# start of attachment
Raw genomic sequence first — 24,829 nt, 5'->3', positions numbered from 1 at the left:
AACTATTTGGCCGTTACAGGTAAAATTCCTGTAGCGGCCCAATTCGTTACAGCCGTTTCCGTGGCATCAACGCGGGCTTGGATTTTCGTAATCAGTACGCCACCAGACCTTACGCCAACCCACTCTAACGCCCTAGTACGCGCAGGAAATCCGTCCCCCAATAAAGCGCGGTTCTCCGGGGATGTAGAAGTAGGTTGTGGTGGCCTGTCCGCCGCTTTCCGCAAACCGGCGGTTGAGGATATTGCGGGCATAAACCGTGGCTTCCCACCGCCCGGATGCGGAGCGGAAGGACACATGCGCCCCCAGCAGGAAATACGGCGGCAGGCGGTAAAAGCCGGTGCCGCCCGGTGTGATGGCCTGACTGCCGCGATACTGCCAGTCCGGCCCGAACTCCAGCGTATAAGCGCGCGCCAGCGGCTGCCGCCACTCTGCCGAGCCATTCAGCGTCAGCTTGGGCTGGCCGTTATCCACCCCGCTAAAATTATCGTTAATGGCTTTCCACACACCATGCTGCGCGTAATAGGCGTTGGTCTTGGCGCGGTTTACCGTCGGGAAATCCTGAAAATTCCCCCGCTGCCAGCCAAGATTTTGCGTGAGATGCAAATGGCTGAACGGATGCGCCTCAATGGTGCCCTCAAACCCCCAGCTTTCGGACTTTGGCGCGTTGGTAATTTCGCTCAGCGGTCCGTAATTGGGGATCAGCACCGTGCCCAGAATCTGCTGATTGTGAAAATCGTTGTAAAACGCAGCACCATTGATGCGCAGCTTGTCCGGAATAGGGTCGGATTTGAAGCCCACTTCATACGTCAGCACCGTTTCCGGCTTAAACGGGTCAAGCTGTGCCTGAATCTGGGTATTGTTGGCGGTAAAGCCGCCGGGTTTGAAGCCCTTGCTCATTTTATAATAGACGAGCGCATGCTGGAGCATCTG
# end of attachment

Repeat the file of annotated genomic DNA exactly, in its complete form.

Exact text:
Raw genomic sequence first — 24,829 nt, 5'->3', positions numbered from 1 at the left:
AACTATTTGGCCGTTACAGGTAAAATTCCTGTAGCGGCCCAATTCGTTACAGCCGTTTCCGTGGCATCAACGCGGGCTTGGATTTTCGTAATCAGTACGCCACCAGACCTTACGCCAACCCACTCTAACGCCCTAGTACGCGCAGGAAATCCGTCCCCCAATAAAGCGCGGTTCTCCGGGGATGTAGAAGTAGGTTGTGGTGGCCTGTCCGCCGCTTTCCGCAAACCGGCGGTTGAGGATATTGCGGGCATAAACCGTGGCTTCCCACCGCCCGGATGCGGAGCGGAAGGACACATGCGCCCCCAGCAGGAAATACGGCGGCAGGCGGTAAAAGCCGGTGCCGCCCGGTGTGATGGCCTGACTGCCGCGATACTGCCAGTCCGGCCCGAACTCCAGCGTATAAGCGCGCGCCAGCGGCTGCCGCCACTCTGCCGAGCCATTCAGCGTCAGCTTGGGCTGGCCGTTATCCACCCCGCTAAAATTATCGTTAATGGCTTTCCACACACCATGCTGCGCGTAATAGGCGTTGGTCTTGGCGCGGTTTACCGTCGGGAAATCCTGAAAATTCCCCCGCTGCCAGCCAAGATTTTGCGTGAGATGCAAATGGCTGAACGGATGCGCCTCAATGGTGCCCTCAAACCCCCAGCTTTCGGACTTTGGCGCGTTGGTAATTTCGCTCAGCGGTCCGTAATTGGGGATCAGCACCGTGCCCAGAATCTGCTGATTGTGAAAATCGTTGTAAAACGCAGCACCATTGATGCGCAGCTTGTCCGGAATAGGGTCGGATTTGAAGCCCACTTCATACGTCAGCACCGTTTCCGGCTTAAACGGGTCAAGCTGTGCCTGAATCTGGGTATTGTTGGCGGTAAAGCCGCCGGGTTTGAAGCCCTTGCTCATTTTATAATAGACGAGCGCATGCTGGAGCATCTG